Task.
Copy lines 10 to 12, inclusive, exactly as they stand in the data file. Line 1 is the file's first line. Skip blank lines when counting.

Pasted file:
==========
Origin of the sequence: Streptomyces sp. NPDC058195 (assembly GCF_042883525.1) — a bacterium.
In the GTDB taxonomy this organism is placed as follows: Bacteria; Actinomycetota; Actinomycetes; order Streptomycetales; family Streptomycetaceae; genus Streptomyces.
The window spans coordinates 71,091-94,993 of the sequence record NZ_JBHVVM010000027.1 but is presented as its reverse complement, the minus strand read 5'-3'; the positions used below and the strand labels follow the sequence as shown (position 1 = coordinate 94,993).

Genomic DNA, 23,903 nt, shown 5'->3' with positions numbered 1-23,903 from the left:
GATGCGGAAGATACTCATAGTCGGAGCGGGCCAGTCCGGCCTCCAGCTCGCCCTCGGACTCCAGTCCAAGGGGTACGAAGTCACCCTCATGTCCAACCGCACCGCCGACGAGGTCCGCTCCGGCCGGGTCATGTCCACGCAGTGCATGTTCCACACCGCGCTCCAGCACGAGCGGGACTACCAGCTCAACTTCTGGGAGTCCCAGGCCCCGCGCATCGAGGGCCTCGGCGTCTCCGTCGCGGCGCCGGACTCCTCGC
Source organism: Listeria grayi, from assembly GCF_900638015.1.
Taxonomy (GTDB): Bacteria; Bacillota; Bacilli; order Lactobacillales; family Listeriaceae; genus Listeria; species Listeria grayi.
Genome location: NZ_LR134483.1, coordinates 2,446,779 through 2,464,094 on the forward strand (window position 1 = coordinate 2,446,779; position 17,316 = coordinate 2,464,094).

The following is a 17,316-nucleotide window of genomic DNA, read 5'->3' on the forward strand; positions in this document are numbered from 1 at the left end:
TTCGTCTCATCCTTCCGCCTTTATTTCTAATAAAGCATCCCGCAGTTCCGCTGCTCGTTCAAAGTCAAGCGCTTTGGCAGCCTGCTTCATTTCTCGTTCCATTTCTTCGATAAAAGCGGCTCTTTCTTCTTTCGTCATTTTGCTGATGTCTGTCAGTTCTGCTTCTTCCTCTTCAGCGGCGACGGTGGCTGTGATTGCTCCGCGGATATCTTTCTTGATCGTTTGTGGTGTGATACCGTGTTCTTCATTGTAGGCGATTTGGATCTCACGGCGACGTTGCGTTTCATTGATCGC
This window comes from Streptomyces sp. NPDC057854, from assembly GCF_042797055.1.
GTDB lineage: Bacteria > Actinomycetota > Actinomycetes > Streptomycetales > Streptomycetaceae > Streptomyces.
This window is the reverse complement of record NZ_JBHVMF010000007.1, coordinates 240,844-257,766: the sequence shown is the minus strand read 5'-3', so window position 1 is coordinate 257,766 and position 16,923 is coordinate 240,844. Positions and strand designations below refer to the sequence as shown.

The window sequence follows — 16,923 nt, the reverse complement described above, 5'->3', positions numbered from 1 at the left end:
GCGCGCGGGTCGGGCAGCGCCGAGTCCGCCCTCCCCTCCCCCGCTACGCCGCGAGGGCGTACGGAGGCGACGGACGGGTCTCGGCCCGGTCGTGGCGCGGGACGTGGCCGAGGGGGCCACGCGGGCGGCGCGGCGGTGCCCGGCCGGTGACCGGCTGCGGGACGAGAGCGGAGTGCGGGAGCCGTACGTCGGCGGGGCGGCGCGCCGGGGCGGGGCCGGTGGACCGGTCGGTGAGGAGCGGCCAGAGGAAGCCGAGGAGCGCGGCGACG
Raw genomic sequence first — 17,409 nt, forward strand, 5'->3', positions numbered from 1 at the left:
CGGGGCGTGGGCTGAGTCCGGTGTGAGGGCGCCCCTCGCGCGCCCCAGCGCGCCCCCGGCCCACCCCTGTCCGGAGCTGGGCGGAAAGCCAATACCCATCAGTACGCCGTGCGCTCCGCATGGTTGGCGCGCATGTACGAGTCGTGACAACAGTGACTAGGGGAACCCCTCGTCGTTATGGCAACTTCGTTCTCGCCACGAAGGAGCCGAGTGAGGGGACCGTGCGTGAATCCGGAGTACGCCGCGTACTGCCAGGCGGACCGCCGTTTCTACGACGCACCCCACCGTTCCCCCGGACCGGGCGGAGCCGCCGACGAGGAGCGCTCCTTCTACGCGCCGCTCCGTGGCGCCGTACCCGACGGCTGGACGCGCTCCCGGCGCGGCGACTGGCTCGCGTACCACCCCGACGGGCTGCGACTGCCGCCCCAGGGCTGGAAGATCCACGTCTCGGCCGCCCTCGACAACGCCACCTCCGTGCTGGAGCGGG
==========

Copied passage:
TTCGTCTCATCCTTCCGCCTTTATTTCTAATAAAGCATCCCGCAGTTCCGCTGCTCGTTCAAAGTCAAGCGCTTTGGCAGCCTGCTTCATTTCTCGTTCCATTTCTTCGATAAAAGCGGCTCTTTCTTCTTTCGTCATTTTGCTGATGTCTGTCAGTTCTGCTTCTTCCTCTTCAGCGGCGACGGTGGCTGTGATTGCTCCGCGGATATCTTTCTTGATCGTTTGTGGTGTGATACCGTGTTCTTCATTGTAGGCGATTTGGATCTCACGGCGACGTTGCGTTTCATTGATCGC
This window comes from Streptomyces sp. NPDC057854, from assembly GCF_042797055.1.
GTDB lineage: Bacteria > Actinomycetota > Actinomycetes > Streptomycetales > Streptomycetaceae > Streptomyces.